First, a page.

I don’t enjoy IPL cricket, because I see all the players as ‘ours’. Where’s the joy in one winning at the cost of others? So, I relish the international matches more – India vs. another country, especially Pakistan – because the divisions are clearer, the rivalry sharper.
On 12th May, I sat down to watch the IPL Finals only because wife ordered me to. That’s one of the very few of her choices that I can watch without bursting into tears, not because of their content, but because of utter lack of any!
Chennai Super Kings had Dhoni and Mumbai Indians had Rohit, plus Sachin as their Mentor, so my loyalties were equally divided between both sides. Like an accomplished Yogi, as recommended in the Holy Gita, I felt completely detached and unconcerned about the result.
But something changed my outlook during the match.
Lasith Malinga, nicknamed, ‘Slinga’ for his unusual bowling action, had given away 22 runs in two overs, which is rather high for a T20. Then, in his 3rd over, he got hammered for another 20 runs, making it 42 runs in three overs.
To make matters worse, he also dropped a catch. During the replays, the commentator – a former cricketing giant – stated that Malinga’s heart was not in it and his body language showed that he didn’t want to catch the ball. His teammates too reacted to the dropped catch with thinly veiled exasperation. Thanks to the glare and the ubiquitous cameras, Malinga couldn’t even sulk privately or shed a tear.
I was feeling really sad for him. I am not – was not – a fan of his and have not followed his feats, but I know that he is fairly senior and has been with Mumbai Indians for many years. So my heart went out to him, for I feared that he might be on his way out, especially after such a lacklustre show.
As they say about Mutual Funds in very fine print and at double the speed in TV ads, “Past performance is no guarantee for the future!”
Or even the present.
In 1986, Javed Miandad hit a six on the last ball of the final against India to win the Austral-Asia Cup, becoming a national hero in Pakistan and inevitably, the dreaded nemesis in India.
He also holds the world record for six appearances in ICC World Cup along with Sachin Tendulkar.
But, while Sachin scored 482 runs with 2 centuries and 2 half centuries in his last appearance; Miandad, in his sixth World Cup, scored a grand total of 54 runs in 3 matches in 104 balls and slinked away into the pavilion of oblivion.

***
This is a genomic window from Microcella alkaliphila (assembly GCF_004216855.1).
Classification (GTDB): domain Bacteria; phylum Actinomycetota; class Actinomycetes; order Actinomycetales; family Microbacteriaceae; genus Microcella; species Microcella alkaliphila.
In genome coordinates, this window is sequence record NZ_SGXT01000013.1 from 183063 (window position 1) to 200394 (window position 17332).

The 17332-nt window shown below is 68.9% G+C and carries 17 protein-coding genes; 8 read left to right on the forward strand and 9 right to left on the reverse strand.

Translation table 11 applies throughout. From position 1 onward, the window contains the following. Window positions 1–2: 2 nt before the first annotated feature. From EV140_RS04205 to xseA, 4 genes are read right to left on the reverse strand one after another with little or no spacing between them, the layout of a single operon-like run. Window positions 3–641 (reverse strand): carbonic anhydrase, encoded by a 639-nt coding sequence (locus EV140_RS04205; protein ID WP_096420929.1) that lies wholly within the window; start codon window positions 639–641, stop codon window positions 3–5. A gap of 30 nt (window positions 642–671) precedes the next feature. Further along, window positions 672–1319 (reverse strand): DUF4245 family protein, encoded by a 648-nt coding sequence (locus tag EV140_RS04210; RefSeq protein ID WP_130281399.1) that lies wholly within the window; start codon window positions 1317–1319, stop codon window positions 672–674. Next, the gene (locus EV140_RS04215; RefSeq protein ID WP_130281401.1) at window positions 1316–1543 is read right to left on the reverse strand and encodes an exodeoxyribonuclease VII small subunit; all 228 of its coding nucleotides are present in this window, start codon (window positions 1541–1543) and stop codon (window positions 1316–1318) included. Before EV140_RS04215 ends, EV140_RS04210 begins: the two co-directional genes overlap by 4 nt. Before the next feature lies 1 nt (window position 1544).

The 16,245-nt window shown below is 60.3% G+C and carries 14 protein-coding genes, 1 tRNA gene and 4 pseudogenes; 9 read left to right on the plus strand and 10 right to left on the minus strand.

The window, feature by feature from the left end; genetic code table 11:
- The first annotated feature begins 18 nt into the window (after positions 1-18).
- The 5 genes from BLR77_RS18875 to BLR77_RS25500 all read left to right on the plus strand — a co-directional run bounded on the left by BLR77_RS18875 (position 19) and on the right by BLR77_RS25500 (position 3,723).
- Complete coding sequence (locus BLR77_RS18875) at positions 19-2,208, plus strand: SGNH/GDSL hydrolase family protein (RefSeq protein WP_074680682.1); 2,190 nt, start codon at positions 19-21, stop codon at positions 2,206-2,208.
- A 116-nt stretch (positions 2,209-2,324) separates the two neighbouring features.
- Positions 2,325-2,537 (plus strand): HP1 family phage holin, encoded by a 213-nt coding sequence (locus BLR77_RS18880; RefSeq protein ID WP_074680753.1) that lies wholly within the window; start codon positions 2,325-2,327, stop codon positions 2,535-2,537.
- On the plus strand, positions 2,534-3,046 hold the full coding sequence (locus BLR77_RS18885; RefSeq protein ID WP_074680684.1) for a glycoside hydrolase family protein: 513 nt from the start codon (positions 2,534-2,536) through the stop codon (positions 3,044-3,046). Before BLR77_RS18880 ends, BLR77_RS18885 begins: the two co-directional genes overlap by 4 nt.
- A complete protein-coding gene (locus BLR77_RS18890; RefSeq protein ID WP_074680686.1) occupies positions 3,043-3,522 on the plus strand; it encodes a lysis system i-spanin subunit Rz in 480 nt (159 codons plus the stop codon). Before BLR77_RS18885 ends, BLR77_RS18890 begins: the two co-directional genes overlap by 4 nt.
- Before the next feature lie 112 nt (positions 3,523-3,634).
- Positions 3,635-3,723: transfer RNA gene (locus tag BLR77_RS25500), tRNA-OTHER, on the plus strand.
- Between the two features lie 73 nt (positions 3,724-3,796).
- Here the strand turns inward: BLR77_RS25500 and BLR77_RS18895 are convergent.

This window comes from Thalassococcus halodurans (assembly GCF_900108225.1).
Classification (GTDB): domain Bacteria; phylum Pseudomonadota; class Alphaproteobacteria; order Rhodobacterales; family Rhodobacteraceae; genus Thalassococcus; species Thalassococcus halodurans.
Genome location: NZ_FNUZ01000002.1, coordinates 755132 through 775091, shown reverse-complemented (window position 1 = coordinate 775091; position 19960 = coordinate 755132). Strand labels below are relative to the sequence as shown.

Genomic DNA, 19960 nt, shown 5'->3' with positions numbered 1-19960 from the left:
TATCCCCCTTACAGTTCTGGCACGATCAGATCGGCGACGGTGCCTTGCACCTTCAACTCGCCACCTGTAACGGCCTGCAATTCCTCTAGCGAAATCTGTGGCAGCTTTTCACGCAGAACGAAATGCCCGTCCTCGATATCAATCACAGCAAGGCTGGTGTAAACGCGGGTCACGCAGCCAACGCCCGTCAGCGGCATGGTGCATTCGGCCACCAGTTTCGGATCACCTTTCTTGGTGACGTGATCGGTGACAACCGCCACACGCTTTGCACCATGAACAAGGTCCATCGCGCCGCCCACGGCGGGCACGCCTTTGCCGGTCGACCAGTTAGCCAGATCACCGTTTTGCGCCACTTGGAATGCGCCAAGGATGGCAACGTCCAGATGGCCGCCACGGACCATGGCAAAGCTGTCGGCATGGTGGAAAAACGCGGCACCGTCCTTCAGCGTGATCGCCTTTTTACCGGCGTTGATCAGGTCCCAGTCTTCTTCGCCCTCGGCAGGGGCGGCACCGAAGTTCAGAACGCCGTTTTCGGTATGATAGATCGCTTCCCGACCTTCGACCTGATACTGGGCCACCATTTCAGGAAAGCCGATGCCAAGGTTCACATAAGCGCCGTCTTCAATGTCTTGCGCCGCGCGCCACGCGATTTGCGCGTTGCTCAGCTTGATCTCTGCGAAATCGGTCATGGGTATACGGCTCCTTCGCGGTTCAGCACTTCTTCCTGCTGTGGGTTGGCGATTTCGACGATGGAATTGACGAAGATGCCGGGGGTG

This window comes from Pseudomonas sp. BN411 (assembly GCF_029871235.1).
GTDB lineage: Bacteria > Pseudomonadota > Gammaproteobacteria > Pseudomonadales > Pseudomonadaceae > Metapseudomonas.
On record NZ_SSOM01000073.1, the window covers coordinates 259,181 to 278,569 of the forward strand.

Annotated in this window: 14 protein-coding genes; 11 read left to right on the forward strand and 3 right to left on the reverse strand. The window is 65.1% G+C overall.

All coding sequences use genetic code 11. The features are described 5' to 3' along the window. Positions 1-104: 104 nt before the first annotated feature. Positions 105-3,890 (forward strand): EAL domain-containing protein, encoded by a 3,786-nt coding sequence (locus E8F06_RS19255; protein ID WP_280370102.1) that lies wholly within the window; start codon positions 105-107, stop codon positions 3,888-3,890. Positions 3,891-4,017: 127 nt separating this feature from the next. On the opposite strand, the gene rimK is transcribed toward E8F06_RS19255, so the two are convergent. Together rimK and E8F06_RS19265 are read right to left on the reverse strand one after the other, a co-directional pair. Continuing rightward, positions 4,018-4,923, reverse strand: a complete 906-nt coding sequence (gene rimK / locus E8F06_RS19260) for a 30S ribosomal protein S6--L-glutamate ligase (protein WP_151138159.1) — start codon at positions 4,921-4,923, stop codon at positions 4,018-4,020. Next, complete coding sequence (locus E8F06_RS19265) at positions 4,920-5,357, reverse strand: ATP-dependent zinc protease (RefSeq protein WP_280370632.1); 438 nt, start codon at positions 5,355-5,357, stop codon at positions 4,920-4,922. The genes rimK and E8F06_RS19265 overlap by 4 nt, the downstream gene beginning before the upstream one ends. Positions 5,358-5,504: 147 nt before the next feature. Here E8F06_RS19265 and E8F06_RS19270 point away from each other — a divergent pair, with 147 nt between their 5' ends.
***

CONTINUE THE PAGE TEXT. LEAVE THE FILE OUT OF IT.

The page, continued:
How the mighty have fallen!
I was worried that the same thing might happen to Lasith Malinga.
So for Malinga’s sake, I was hoping that Mumbai Indians win, so that he is spared the public humiliation of being remembered as the man who caused their downfall.
After the penultimate over, CSK needed 9 runs from 6 balls, which was easily achievable.
And Rohit Sharma gave the ball to Malinga.
My heart sank.
The best I could hope for was that he doesn’t give away a six and a four in the first two balls of the last over, which could very well be his last in IPL forever.
Imagine Malinga’s state of mind.
Performing in front of some 50,000 overzealous fans in the stadium and millions watching on television, after three disastrous overs and a dropped catch.
The Dragon of Doubt dancing around in his head, undermining his already battered confidence.
The pounding heart, the dry throat, the cold sweat.
Entire career and reputation hinging on the action in the next few minutes.
The owner of Mumbai Indians, Ms. Nita Ambani, famously sat with her eyes closed and lips moving in prayer. On the other side, Ms. Sakshi Dhoni, the wife of the CSK Captain, seemed to be praying too, hopefully to different gods!
The spectators, supporters of both sides, were very very tense.
Even the beautiful cheerleaders, who I thought were ignorant about the game – or at least not as knowledgeable as the average Indian who never hesitated before giving batting tips to Sachin – were nervous.
Minus any melodrama and without any visible gestures, Malinga set out to bowl the last over.
He kissed the ball before the first delivery and slowly but surely strangled the CSK batting as the over progressed.
Finally, CSK wanted two runs to win in one ball.
Malinga bowled the last ball, his trademark Yorker, trapping the batsman LBW, winning the match by one run and turned to face the MI dugout, both hands raised in victory.
It was not only a victory for the Mumbai Indians, not even Malinga’s personal vindication, but a victory for all of us. All of us who are distressed and bitter about the hand dealt by destiny.
He showed us not only what he can do, he showed us what we can do.
Therein lies the real victory.
He has given us hope – to me and to my many friends.
Friends who recently lost their jobs when their airline shut down, friends who are fighting debilitating diseases and friends who have retirement and old-age staring at them, life’s dreams still unattained.
Without a word, simply through his actions, he has taught us all a great spiritual lesson.
We can’t all be heroes. We can’t do great acts all the time. But just a little bit, like the last ball and the last over, a mere five minutes of the entire match, or the entire life if you please, are enough to turn the tide.
Malinga in Sinhala, his mother-tongue, means ‘a person worthy of putting a garland on.’
I am tempted to do that and call him ‘Malli Baba’.
He already has the appropriate hair style!